Problem Domain

At Tivix, we engage with a wide spectrum of amazing clients, each with a unique background. Our job is to make our clients satisfied with our progress, from the beginning of the project until the final hand-off.

For us to build great software for a new client, we often need to start by learning the language of their domain knowledge. A typical new client for us might be a founding CEO who is an expert in financial services, banking, real estate, or biotech. So our learning the language of his/her domain knowledge is often a crucial element to building a great client relationship.

In everyday life, two complete strangers can start talking about a subject they have a common interest in: sports, music, cooking, etc. They each know the jargon, idioms and expressions specific to their subject, and can dive into a spirited discusion on the topic. 

But code wizards (including me) don't necessarily know the client's language. We are used to talking about software code, analyzing input/outputs, evaluating development methodolgies, and judging engineering risks. Clients, on the other hand, talk about features and benefits for users in a particular sector. Traditionally, organizations have used product managers as 'bilingual' go-betweens to solve this problem. Product Managers are the translators of the development world.

However, often engineers today need to communicate directly with the client. What if the product manager isn't available? What if we have some questions that need to be answered by the client directly, before they become a complete blocker. What should we do? Engineers with some ability to speak the language of the client's domain of knowledge have much better tools to both understand and to be understood during interactions with clients.  

Some of the valuable engineering skills I learned back in school were actually taught, not in Intro to Computer Science and Object-Oriented Programming classes, but in writing and language classes. Written or spoken, language is all about elaboration, explanation, persuasion, and conveyance of ideas using shared contexts. A client is likely to articulate ideas, expectations, and needs using language particular to their domain of specialized knowledge. Using clear, precise communication skills and seeking follow-up clarification and explanations when necessary, engineers can gain a degree of familiarity with the jargon – and by extension the mindset – particular to the client’s domain of knowledge. Establishing a shared context with the client makes the engineer markedly more adept at crafting a product that can be coherently integrated into the domain it was originally intended. This is actually a main difference between programmers and engineers today. Programmers may produce great code, but engineers produce great features that fit the context of the client's business, and deliver actual value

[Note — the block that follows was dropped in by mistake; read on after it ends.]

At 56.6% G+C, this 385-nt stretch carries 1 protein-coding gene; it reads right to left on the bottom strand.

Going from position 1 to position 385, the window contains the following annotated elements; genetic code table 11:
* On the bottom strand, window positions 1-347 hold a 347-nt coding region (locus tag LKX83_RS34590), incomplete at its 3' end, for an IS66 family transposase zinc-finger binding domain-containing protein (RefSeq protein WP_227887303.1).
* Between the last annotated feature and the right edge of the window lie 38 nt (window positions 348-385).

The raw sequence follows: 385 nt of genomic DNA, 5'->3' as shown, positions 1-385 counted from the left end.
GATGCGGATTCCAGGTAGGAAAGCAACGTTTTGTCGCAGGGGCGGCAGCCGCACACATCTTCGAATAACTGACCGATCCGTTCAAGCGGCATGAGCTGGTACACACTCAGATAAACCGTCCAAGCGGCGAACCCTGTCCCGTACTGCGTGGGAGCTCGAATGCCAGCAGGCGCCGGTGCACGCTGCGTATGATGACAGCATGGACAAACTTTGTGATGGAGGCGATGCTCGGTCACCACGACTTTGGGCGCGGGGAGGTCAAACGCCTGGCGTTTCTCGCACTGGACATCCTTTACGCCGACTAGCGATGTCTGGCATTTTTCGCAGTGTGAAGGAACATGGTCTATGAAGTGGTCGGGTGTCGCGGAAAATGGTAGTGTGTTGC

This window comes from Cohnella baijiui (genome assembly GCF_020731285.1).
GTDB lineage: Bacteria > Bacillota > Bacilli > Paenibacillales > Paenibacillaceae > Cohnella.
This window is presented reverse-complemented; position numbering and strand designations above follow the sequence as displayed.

Engineers should go an extra mile to make & keep great relationships with clients. Our client feedback proves who we are and the quality we craft. 

The way I think of it, our clients are the visionaries with the blueprint. We are the architects. By building their dream, and ensuring its structurally sound, we hope to establish a solid foundation – and that we will see them again soon when they return to us with their next great project or big idea. By taking the time to really understand their business, we get smarter about their domain topic, and they get their vision transformed into reality.

Picture Credit goes to Yupi666 at en.wikipedia